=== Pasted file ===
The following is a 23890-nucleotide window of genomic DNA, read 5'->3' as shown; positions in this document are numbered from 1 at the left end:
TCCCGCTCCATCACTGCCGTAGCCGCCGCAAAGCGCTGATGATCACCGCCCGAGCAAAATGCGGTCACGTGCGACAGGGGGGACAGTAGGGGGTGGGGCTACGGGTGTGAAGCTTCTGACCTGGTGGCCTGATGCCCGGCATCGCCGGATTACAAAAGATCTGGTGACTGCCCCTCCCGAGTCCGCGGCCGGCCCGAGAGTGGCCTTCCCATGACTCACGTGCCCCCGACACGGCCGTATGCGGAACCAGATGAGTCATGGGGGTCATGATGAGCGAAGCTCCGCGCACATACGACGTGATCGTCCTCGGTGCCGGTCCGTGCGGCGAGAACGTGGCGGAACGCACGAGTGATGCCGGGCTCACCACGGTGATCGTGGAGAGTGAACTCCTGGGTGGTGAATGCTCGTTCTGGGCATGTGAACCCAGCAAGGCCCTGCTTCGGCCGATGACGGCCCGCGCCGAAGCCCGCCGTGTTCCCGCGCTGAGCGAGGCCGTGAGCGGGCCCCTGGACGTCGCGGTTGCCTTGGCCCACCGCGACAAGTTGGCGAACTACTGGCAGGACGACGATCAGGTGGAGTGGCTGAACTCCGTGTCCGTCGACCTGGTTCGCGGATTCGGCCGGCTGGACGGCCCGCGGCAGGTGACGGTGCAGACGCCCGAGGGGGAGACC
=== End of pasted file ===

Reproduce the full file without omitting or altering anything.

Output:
The following is a 23890-nucleotide window of genomic DNA, read 5'->3' as shown; positions in this document are numbered from 1 at the left end:
TCCCGCTCCATCACTGCCGTAGCCGCCGCAAAGCGCTGATGATCACCGCCCGAGCAAAATGCGGTCACGTGCGACAGGGGGGACAGTAGGGGGTGGGGCTACGGGTGTGAAGCTTCTGACCTGGTGGCCTGATGCCCGGCATCGCCGGATTACAAAAGATCTGGTGACTGCCCCTCCCGAGTCCGCGGCCGGCCCGAGAGTGGCCTTCCCATGACTCACGTGCCCCCGACACGGCCGTATGCGGAACCAGATGAGTCATGGGGGTCATGATGAGCGAAGCTCCGCGCACATACGACGTGATCGTCCTCGGTGCCGGTCCGTGCGGCGAGAACGTGGCGGAACGCACGAGTGATGCCGGGCTCACCACGGTGATCGTGGAGAGTGAACTCCTGGGTGGTGAATGCTCGTTCTGGGCATGTGAACCCAGCAAGGCCCTGCTTCGGCCGATGACGGCCCGCGCCGAAGCCCGCCGTGTTCCCGCGCTGAGCGAGGCCGTGAGCGGGCCCCTGGACGTCGCGGTTGCCTTGGCCCACCGCGACAAGTTGGCGAACTACTGGCAGGACGACGATCAGGTGGAGTGGCTGAACTCCGTGTCCGTCGACCTGGTTCGCGGATTCGGCCGGCTGGACGGCCCGCGGCAGGTGACGGTGCAGACGCCCGAGGGGGAGACC